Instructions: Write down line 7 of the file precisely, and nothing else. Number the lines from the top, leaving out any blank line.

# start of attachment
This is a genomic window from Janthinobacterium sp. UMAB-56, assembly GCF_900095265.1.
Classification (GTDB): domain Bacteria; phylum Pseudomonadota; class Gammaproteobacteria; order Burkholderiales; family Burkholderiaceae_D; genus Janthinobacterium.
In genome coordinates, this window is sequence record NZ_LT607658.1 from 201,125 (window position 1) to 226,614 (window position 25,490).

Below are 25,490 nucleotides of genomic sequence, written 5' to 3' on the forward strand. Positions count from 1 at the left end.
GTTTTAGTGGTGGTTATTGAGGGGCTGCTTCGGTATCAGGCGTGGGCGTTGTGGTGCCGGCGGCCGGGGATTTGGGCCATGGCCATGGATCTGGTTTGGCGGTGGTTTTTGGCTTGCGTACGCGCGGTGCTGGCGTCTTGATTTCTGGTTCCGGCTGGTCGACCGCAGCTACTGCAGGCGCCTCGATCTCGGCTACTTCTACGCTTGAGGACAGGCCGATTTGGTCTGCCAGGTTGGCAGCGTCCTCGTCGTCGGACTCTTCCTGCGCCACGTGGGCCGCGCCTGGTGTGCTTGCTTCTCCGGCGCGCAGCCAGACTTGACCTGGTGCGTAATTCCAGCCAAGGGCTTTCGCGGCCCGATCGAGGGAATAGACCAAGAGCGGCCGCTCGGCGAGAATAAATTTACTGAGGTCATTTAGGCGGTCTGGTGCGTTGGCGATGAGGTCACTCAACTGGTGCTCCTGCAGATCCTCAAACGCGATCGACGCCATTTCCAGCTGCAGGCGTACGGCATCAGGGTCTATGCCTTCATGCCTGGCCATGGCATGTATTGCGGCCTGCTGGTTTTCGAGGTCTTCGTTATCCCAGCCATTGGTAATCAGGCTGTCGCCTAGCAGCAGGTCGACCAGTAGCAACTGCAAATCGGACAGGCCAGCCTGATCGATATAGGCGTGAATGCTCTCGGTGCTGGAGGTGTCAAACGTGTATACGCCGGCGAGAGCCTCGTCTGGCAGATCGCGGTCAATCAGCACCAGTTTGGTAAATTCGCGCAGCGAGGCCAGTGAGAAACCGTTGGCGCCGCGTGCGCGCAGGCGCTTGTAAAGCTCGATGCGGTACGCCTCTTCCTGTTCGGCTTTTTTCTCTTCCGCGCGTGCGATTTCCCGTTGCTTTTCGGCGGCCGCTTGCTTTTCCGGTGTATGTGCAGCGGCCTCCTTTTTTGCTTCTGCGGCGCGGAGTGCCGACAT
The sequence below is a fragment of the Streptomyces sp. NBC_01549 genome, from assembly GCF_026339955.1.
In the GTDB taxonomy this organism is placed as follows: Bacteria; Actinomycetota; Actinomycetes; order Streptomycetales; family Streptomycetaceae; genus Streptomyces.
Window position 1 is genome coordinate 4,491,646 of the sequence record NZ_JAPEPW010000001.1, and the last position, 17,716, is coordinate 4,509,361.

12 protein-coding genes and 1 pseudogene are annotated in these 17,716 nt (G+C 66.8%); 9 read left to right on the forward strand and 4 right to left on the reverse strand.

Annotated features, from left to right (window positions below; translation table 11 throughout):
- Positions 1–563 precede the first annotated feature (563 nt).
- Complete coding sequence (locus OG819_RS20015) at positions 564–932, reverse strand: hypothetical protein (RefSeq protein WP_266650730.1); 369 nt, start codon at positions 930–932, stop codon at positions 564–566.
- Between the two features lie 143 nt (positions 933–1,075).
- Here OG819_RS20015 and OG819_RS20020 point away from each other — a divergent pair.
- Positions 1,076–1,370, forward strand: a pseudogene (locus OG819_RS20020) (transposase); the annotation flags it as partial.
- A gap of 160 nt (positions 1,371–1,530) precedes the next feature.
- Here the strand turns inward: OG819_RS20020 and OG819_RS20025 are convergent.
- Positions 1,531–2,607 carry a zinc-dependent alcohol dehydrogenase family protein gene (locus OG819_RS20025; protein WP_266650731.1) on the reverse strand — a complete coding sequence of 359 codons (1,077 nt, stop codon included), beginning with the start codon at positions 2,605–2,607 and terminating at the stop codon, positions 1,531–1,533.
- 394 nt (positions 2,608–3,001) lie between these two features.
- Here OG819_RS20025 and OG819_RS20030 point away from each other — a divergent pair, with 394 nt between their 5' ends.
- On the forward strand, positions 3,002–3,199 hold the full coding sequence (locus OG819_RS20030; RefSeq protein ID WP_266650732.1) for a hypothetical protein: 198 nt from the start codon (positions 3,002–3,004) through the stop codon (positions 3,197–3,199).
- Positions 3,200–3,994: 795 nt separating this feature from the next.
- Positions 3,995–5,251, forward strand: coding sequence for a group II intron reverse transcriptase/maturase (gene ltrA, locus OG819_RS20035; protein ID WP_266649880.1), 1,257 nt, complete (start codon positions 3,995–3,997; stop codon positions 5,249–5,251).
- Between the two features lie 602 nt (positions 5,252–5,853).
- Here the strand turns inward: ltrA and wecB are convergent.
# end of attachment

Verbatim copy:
In the GTDB taxonomy this organism is placed as follows: Bacteria; Actinomycetota; Actinomycetes; order Streptomycetales; family Streptomycetaceae; genus Streptomyces.